Rangers manager Ally McCoist acknowledges wage cut

Rangers boss Ally McCoist claims he agreed to a wage cut because it was "the right thing to do" and not for the benefit of the annual report.

Financial figures published this week showed an operating loss of £14.4m at Ibrox over a 13-month period until the end of June.

"I would like to point out that my decision to take a wage cut has nothing to do with the accounts," said McCoist.

"The negotiations started well before the accounts came out."

The results revealed McCoist's salary to be £825,000 before agreeing to a wage cut, which the manager says is now closer to a 50% reduction reported in one newspaper on Friday and not, as some have suggested, a 15% cut.

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We are not looking for a pat on the back for it because any Rangers supporter in our position would do the same

Ally McCoist Rangers manager

McCoist insists that wages were not a motivating factor in his decision to remain as manager of the team, following a turbulent 19-month period in which the Ibrox outfit experienced a major insolvency event and was required to play in the lowest professional league in Scotland.

In recent weeks, a fraught period of boardroom in-fighting has cast a shadow over football matters at Ibrox, but McCoist says he agreed to a reduction in wages due to strains on income, which became apparent ahead of the publication of the annual report.

"The only thing I ever wanted was an opportunity to manage the club," said McCoist.

"There was a contract put down which I can tell you in all honesty was not negotiated at all.

"The finances were not important to us and that's the truth - we just wanted an opportunity to manage the football club.

"I signed the contract and we couldn't foresee what was going to happen in the next 18 months, two years, which was obviously a massive blow to the club. We are where we are at the moment.

"We just feel that where we are in terms of our league status - and the income and turnover is down - that it's the right thing to do.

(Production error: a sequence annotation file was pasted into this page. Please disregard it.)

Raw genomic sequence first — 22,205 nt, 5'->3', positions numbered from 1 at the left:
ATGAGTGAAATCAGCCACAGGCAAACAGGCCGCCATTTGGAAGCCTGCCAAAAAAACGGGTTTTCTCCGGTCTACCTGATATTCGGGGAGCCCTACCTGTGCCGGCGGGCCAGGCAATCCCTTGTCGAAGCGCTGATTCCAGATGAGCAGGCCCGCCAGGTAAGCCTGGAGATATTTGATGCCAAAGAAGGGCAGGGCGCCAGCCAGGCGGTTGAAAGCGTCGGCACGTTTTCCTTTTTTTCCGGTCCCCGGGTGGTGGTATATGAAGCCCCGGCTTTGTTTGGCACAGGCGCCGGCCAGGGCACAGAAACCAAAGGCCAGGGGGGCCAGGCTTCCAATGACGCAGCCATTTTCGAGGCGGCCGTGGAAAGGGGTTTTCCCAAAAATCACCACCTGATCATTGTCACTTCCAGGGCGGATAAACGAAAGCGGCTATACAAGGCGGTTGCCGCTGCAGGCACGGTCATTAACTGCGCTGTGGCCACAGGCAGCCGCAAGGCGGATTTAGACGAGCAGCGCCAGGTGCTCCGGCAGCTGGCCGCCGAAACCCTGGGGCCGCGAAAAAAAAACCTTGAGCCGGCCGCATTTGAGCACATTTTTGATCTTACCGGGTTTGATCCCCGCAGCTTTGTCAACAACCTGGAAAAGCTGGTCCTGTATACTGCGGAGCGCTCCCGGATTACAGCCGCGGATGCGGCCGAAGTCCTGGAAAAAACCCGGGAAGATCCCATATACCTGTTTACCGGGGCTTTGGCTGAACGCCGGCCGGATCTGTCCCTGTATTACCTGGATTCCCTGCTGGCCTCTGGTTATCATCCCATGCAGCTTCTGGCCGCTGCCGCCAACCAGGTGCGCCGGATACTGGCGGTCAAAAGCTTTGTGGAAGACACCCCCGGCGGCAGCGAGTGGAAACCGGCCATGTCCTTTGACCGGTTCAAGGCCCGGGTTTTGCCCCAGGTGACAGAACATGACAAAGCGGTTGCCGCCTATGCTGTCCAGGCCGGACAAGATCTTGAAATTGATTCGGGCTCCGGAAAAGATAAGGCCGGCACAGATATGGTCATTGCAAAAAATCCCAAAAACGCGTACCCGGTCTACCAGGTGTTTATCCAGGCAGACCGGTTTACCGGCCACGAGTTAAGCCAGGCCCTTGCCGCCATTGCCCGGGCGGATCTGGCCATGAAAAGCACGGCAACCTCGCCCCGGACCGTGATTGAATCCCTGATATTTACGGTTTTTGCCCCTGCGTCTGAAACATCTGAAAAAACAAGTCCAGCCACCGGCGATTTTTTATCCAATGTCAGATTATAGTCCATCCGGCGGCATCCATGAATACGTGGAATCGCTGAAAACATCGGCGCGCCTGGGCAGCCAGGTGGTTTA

"We are not looking for a pat on the back for it because any Rangers supporter in our position would do the same."

Meanwhile, a legal battle over a bid to appoint new directors to the board of The Rangers International Football Club Plc will go to court on 14 October.

The Court of Session in Edinburgh chaired by Lord Kinclaven heard concerns had been raised over the requisite notice period for issues to be raised at the company's AGM.

This week, Rangers announced plans for a 24 October AGM, taking the view that a proposal to have four new directors appointed was not valid.

A spokesman for the club board said the shareholders had not acknowledged an offer to discuss the matter.

He added: "Instead without any warning the shareholders went to court seeking an order to stop the AGM taking place. The court declined to grant the order and the legal process will now continue."

A spokesman for the petitioners said: "It is ridiculous that we are forced into going to the Court of Session in order to give the shareholders a democratic vote at the AGM.

"The stalling tactics of this board are indicative of why the shareholders felt compelled to make these requisitions in the first place."